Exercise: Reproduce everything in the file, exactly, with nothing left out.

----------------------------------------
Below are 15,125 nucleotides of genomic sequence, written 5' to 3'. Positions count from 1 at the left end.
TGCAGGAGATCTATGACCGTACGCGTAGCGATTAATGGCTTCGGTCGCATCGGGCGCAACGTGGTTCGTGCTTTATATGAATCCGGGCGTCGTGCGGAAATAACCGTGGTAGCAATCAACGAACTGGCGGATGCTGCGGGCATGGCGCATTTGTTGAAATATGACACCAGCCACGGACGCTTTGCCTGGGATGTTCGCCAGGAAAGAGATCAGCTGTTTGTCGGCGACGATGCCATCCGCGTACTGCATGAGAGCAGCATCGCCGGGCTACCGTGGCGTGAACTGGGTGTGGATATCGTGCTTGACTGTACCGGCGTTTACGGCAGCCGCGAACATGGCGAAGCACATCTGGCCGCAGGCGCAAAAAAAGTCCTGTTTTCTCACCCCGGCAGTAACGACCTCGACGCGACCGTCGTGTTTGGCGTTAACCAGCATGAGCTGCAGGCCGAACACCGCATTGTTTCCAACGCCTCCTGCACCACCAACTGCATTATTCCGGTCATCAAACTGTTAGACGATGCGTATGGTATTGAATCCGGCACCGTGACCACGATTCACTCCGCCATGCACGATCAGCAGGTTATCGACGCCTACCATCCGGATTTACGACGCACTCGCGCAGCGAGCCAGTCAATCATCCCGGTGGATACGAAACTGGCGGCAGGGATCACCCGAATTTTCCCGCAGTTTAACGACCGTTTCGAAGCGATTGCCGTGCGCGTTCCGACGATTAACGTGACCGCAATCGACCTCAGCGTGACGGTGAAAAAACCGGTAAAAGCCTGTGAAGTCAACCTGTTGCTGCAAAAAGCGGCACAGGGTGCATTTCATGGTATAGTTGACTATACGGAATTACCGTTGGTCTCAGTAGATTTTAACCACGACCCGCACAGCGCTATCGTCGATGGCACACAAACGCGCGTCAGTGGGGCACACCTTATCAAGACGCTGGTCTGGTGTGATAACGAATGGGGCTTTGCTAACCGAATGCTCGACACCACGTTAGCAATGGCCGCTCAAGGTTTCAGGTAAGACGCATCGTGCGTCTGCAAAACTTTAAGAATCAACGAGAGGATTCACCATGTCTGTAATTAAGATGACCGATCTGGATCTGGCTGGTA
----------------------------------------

Below are 15,125 nucleotides of genomic sequence, written 5' to 3'. Positions count from 1 at the left end.
TGCAGGAGATCTATGACCGTACGCGTAGCGATTAATGGCTTCGGTCGCATCGGGCGCAACGTGGTTCGTGCTTTATATGAATCCGGGCGTCGTGCGGAAATAACCGTGGTAGCAATCAACGAACTGGCGGATGCTGCGGGCATGGCGCATTTGTTGAAATATGACACCAGCCACGGACGCTTTGCCTGGGATGTTCGCCAGGAAAGAGATCAGCTGTTTGTCGGCGACGATGCCATCCGCGTACTGCATGAGAGCAGCATCGCCGGGCTACCGTGGCGTGAACTGGGTGTGGATATCGTGCTTGACTGTACCGGCGTTTACGGCAGCCGCGAACATGGCGAAGCACATCTGGCCGCAGGCGCAAAAAAAGTCCTGTTTTCTCACCCCGGCAGTAACGACCTCGACGCGACCGTCGTGTTTGGCGTTAACCAGCATGAGCTGCAGGCCGAACACCGCATTGTTTCCAACGCCTCCTGCACCACCAACTGCATTATTCCGGTCATCAAACTGTTAGACGATGCGTATGGTATTGAATCCGGCACCGTGACCACGATTCACTCCGCCATGCACGATCAGCAGGTTATCGACGCCTACCATCCGGATTTACGACGCACTCGCGCAGCGAGCCAGTCAATCATCCCGGTGGATACGAAACTGGCGGCAGGGATCACCCGAATTTTCCCGCAGTTTAACGACCGTTTCGAAGCGATTGCCGTGCGCGTTCCGACGATTAACGTGACCGCAATCGACCTCAGCGTGACGGTGAAAAAACCGGTAAAAGCCTGTGAAGTCAACCTGTTGCTGCAAAAAGCGGCACAGGGTGCATTTCATGGTATAGTTGACTATACGGAATTACCGTTGGTCTCAGTAGATTTTAACCACGACCCGCACAGCGCTATCGTCGATGGCACACAAACGCGCGTCAGTGGGGCACACCTTATCAAGACGCTGGTCTGGTGTGATAACGAATGGGGCTTTGCTAACCGAATGCTCGACACCACGTTAGCAATGGCCGCTCAAGGTTTCAGGTAAGACGCATCGTGCGTCTGCAAAACTTTAAGAATCAACGAGAGGATTCACCATGTCTGTAATTAAGATGACCGATCTGGATCTGGCTGGTA